Freedom and democracy are not just words or intellectual discourses on the margins of western societies or universities; we saw their authentic manifestations in the awareness of the Arab peoples, as freedom and democracy are linked with the rejection of dependency, subservience and politics dictated by external forces.  The freedom and the democracy the people in the Arab streets are asking for are first and foremost a request of freedom and national self determination from the colonial forces. It should not be forgotten that these colonial forces are the ones which divided the Arab world and then supported, protected, armed and trained most of the Arab dictatorship regimes; and they are still backing the same regimes who looted the wealth of the Arab peoples and subsidizing with all means the Zionist occupation in Palestine.

 

Awareness of these dimensions is necessary for any deep analysis of what is currently happening in Syria. This of course does not exempt anyone from responsibility: The Syrian regime certainly bears its share, as does President Bashar Al-Asad, as much as the Arab people might remember and respect his steadfastness in the past years, while Syria was standing almost alone in the “battle field”, representing the strongest voice to back the Arab resistance movements in Lebanon, Palestine and Iraq.  In those difficult years no one dared to raise a voice against the external invasions and colonial destructive wars, and in those years the majority of the Arab regimes and media were besieging Syria and the Arab resistance movements. Whoever does not want recognize this context,is simply supporting the external and internal forces trying to spread confusion in order to destroy that experience and liquidate its positive results, and ultimately punish Syria for its positions.

 

With these premises, describing the confusion created around the developments in Syria as a conspiracy is not a matter of propaganda, since the external interventions in Syria are de facto pushing the country to the edge of the abyss. The risk of a breakdown is serious and real, as the Syrian popular anger that moves spontaneously and is connected to the revolutions in the Arab world has been used brilliantly to push it far away from its original objectives. We can say that the popular movement in Syria is now facing a piracy process run by many pirates from near and far, supplied with all means including arms, money and media in order to play their role. The objective seems to be very clear: Not to seize the ship but to capsize it.

The collapse of Syria would weaken Syrian-Iranian relations, perceived as a threat to American regional strategy and would prevent a strong alliance between Egypt and Syria following the Egyptian revolution. It will not be strange,therefore, if Barack Obama will stand in the White House – as he did some days ago with regard to Bin Laden – to demonstrate with a smile: We told you! Who is not with us will, sooner or later, pay the price!

 

What is happening in Syria is sad and painful, and it is a tragic paradox that while the Arab people are happy about having gained back Egypt, they are now fearful of losing its twin Syria. It has to be clear that one who does not want the wellbeing and strength of Syria as a country contradicts the interests of the Arab people. One who does not want freedom and dignity for the Syrian people is not on our line, exactly like those who do not protect and appreciate the national role of Syria, begging Washington, Paris, London, Rome, and NATO to intervene and help the Syrian people to achieve the so-called “democratic change”, thus covering the political agenda of these colonial powers.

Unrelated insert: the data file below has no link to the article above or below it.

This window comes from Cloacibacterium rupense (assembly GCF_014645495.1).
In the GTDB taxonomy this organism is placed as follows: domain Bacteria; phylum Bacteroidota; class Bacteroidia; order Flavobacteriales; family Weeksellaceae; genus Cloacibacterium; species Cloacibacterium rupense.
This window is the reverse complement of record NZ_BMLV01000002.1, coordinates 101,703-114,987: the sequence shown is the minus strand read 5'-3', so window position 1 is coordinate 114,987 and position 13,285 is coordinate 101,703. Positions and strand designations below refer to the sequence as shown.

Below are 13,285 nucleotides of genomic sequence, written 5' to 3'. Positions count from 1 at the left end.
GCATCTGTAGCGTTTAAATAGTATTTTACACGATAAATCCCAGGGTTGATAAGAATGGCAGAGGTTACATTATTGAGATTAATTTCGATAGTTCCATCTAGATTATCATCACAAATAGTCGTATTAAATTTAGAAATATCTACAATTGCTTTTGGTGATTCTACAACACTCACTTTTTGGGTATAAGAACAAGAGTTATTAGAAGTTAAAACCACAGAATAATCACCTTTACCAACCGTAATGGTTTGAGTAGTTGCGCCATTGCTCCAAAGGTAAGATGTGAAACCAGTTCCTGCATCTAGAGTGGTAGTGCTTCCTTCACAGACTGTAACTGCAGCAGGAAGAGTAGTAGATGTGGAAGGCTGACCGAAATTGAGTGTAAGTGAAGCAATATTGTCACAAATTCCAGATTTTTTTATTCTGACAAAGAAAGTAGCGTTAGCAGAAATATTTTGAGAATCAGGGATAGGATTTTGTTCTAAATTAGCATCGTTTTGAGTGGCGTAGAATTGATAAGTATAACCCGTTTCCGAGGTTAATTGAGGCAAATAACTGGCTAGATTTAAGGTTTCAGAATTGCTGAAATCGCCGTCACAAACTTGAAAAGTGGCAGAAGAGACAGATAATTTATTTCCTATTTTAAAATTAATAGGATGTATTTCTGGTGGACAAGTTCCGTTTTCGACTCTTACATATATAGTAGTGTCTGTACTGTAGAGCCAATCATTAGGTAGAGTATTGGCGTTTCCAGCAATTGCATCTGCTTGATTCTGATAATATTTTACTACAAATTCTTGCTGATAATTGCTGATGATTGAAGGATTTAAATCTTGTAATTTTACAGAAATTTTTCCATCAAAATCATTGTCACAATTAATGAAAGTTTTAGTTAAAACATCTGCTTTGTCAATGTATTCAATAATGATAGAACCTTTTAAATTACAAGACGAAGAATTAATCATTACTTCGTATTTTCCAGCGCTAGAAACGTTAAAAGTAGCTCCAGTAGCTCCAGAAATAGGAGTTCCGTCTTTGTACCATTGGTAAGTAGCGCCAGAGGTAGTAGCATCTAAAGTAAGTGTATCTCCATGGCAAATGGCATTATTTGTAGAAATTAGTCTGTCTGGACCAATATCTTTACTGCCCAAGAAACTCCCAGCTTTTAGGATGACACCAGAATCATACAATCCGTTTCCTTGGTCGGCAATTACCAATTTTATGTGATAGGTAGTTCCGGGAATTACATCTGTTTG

This clear warning should not be understood as a green light to continue the oppression of the Syrian people, nor does it mean to bypass or ignore the demands of the Syrian people for freedom and democracy. It is all the more necessary to understand the threats to Syria by the piracy of the colonial powers, as well as to clearly push the Syrian regime to meet the demands of Syrian people and to force it to surrender without any compromises to their demands. This includes real political and social reforms and to fight corruption, which are the preconditions to immunize Syria from external colonial interventions and to gain the trust of millions of Syrians who will be ready to struggle in order to protect Syria, once the respect of their dignity and freedom in all aspects of their life has been acknowledged.

 

We conclude by finding that there are reasons to have confidence in the awareness of the Syrian people. Through its historical experience, the people learned to be prepared to pay a high price to protect their principles, independence and freedom. Therefore, it is not easy to deceive or to drag the people into a trap of self-destruction, as they certainly understand what is behind this scramble coming from every direction. Surely it is not love for Syria, nor the willingness of the Western colonial forces and the Arab reactionary regimes to see a free, democratic and strong Syria. The final goal is clear: what they want now is the head of Syria and the country to be weakened, to no longer have a substantial role or influence. One not aware of this fact should look to the East to see what is happening in Iraq and then have a look to the West to see Libya under the Western bombs. After all, who cares about the Syrian or Libyan people!

One Response to “Syria: Internal Popular Demands, External Political Agendas”

Trackbacks/Pingbacks

  1. […] post: Syria: Internal Popular Demands, External Political Agendas | SHOAH Tags: exploit-the-slogan, goals, slogan Leave a comment | Trackback No comments […]


Shoah’s pages

www.shoah.org.uk

KEEP SHOAH UP AND RUNNING